Where Six-Figure MBA Pay Is A Done Deal

moneytreeFor the MBA Class of 2008, the year started out like a song. By the time New York investment bank Bear Stearns collapsed in March, most MBAs already had their job offers in hand. And when all hell broke loose in mid-September, with Wall Street firm Lehman Brothers filing for bankruptcy, the Class of 2008 was already settled into their jobs.

So when you look back four years ago at MBA pay in 2008, it looked pretty good. Harvard Business School MBAs landed average salary and bonus that year of $144,261, the highest of any U.S. school. Stanford Graduate School of Business MBAs were not far behind, averaging $140,771.

The global financial crisis, however, soon wrecked complete havoc with both the job market and starting pay. A new analysis by Poets&Quants shows that for a few schools at least, a full recovery has yet to occur. Harvard MBAs who graduated last year, for example, made less than their counterparts four years ago in 2008–$142,501 in 2012 versus the $144,261 for the Class of 2008.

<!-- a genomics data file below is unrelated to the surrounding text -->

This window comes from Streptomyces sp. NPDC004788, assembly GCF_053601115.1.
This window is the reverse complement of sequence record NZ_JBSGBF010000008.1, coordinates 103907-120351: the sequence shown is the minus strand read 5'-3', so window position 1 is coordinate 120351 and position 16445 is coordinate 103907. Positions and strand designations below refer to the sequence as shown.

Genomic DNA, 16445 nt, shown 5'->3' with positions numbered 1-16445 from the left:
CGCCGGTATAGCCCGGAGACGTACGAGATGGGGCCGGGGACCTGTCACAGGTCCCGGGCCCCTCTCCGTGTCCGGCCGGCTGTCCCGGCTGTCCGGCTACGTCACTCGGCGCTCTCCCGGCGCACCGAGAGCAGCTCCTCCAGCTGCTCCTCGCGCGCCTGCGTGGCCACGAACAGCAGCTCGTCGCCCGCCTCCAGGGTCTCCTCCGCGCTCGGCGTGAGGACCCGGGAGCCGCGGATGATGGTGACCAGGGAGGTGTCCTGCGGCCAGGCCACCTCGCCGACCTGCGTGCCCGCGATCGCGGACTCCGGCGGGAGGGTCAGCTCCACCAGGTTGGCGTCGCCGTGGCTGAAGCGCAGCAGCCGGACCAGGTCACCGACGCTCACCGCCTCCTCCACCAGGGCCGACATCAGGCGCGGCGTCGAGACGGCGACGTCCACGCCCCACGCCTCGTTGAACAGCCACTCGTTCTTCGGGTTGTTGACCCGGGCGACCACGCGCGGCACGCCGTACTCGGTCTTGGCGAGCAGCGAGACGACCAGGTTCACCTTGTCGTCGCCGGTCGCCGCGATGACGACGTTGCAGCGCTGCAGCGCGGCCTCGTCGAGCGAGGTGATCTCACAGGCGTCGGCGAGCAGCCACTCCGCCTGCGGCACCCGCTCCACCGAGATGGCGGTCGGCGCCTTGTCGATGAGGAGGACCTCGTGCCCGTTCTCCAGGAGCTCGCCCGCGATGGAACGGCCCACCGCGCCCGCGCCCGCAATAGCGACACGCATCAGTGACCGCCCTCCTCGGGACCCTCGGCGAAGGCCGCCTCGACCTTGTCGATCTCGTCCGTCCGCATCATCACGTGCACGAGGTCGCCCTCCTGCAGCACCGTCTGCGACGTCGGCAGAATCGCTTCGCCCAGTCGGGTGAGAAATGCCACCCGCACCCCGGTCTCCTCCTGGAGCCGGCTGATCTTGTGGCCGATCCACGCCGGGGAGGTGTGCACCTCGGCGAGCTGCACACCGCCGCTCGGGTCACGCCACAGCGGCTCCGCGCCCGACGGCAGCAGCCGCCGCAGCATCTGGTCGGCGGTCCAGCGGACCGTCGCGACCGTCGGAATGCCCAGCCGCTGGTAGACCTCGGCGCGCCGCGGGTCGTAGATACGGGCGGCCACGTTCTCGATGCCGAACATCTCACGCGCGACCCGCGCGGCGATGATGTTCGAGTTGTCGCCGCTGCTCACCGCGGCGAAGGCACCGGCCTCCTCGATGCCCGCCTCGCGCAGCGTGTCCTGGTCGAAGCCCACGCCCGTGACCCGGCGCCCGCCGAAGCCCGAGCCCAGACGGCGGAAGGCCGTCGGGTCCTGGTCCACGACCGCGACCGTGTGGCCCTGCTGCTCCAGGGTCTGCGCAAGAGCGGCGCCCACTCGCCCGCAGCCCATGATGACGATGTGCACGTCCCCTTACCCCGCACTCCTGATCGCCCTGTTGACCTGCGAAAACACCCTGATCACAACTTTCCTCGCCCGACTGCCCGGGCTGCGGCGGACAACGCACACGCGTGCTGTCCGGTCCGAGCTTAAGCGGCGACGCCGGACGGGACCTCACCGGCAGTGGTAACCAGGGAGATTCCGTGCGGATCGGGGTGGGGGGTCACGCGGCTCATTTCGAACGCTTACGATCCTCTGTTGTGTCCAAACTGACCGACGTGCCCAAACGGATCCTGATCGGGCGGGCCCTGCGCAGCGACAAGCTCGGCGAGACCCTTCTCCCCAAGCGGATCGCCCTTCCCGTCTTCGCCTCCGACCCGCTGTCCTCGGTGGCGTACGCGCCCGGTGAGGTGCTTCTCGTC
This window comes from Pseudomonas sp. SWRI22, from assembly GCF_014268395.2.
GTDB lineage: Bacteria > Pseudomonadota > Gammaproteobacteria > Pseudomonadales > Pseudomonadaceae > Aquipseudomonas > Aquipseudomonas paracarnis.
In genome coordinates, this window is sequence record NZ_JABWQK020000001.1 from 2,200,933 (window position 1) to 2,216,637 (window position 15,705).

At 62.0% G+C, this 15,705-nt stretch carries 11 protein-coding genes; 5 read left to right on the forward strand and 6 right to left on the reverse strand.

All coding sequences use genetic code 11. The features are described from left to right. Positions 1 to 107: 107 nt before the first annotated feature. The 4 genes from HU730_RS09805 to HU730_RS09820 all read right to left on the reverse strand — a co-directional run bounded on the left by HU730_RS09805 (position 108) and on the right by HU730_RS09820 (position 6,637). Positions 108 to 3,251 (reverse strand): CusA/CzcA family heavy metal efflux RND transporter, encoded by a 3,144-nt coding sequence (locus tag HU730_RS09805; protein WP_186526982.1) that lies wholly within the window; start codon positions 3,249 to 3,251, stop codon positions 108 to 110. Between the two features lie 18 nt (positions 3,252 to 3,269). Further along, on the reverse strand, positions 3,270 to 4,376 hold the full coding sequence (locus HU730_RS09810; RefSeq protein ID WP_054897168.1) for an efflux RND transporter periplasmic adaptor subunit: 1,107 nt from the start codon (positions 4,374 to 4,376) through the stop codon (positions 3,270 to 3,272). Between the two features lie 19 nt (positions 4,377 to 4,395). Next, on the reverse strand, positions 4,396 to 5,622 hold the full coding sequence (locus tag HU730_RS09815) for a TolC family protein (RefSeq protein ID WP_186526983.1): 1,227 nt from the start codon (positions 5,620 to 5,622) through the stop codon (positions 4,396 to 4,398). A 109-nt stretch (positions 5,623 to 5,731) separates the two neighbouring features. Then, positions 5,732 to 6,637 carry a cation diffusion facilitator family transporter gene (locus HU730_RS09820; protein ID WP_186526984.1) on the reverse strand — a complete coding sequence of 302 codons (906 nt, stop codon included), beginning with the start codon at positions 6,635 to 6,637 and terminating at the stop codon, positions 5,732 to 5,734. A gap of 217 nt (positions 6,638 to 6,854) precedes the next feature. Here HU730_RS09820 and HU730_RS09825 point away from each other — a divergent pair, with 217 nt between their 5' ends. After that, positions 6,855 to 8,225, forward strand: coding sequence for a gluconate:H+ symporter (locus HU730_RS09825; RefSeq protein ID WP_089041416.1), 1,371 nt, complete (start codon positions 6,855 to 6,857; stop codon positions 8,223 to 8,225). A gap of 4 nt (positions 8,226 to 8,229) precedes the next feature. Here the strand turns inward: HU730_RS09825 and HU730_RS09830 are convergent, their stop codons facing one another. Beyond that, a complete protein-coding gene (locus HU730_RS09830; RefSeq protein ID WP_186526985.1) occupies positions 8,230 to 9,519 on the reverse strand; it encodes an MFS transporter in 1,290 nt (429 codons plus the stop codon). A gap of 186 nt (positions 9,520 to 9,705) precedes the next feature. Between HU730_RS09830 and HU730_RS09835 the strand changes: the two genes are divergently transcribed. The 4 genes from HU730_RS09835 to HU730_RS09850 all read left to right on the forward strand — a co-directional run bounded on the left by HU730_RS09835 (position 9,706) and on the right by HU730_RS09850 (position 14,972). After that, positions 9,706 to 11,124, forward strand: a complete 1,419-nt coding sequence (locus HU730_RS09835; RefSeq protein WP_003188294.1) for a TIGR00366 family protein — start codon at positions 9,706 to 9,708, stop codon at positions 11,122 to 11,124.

Yet, there are other top schools where MBAs have seen average starting salaries and bonuses not only recover from the financial implosion but have also grown. That has been especially true at Emory University’s Goizueta School, the University of Minnesota’s Carlson School, and Duke University’s Fuqua School of Business. From 2008 to 2012, average starting salary and bonus have increased by 14.8%, 13.6% and 11.2%, respectively.


Emory’s Class of 2012 averaged $124,066, up from $108,107 four years earlier. Carlson’s MBA graduates last year averaged $118,986 in salary and bonus, up from $104,745. And Fuqua’s Class of 2012 averaged $136,461 in starting pay, up from $122,742. These sums do not include other pay including tuition reimbursement, travel expenses, stock grants, or guaranteed year-end bonuses.